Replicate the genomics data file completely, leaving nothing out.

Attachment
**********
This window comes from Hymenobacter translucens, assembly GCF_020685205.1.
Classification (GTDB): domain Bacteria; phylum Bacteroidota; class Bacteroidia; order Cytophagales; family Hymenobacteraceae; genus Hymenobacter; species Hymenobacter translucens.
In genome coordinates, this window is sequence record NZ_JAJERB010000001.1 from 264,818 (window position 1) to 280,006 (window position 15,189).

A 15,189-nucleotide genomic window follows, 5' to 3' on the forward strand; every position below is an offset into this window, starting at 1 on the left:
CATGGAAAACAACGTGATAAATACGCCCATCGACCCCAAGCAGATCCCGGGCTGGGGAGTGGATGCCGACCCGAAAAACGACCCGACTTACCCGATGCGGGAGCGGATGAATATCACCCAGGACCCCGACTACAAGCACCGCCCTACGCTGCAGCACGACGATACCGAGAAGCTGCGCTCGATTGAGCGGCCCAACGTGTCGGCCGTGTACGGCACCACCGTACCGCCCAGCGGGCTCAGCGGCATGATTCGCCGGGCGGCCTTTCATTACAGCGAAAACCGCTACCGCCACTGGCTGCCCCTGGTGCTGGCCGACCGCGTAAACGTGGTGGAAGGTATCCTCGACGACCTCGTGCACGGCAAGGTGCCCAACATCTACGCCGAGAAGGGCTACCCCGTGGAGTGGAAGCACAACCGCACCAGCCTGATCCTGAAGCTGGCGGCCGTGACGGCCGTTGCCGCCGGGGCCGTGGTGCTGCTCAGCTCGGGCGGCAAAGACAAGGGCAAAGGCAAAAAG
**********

This window comes from Hymenobacter translucens, assembly GCF_020685205.1.
Classification (GTDB): domain Bacteria; phylum Bacteroidota; class Bacteroidia; order Cytophagales; family Hymenobacteraceae; genus Hymenobacter; species Hymenobacter translucens.
In genome coordinates, this window is sequence record NZ_JAJERB010000001.1 from 264,818 (window position 1) to 280,006 (window position 15,189).

A 15,189-nucleotide genomic window follows, 5' to 3' on the forward strand; every position below is an offset into this window, starting at 1 on the left:
CATGGAAAACAACGTGATAAATACGCCCATCGACCCCAAGCAGATCCCGGGCTGGGGAGTGGATGCCGACCCGAAAAACGACCCGACTTACCCGATGCGGGAGCGGATGAATATCACCCAGGACCCCGACTACAAGCACCGCCCTACGCTGCAGCACGACGATACCGAGAAGCTGCGCTCGATTGAGCGGCCCAACGTGTCGGCCGTGTACGGCACCACCGTACCGCCCAGCGGGCTCAGCGGCATGATTCGCCGGGCGGCCTTTCATTACAGCGAAAACCGCTACCGCCACTGGCTGCCCCTGGTGCTGGCCGACCGCGTAAACGTGGTGGAAGGTATCCTCGACGACCTCGTGCACGGCAAGGTGCCCAACATCTACGCCGAGAAGGGCTACCCCGTGGAGTGGAAGCACAACCGCACCAGCCTGATCCTGAAGCTGGCGGCCGTGACGGCCGTTGCCGCCGGGGCCGTGGTGCTGCTCAGCTCGGGCGGCAAAGACAAGGGCAAAGGCAAAAAG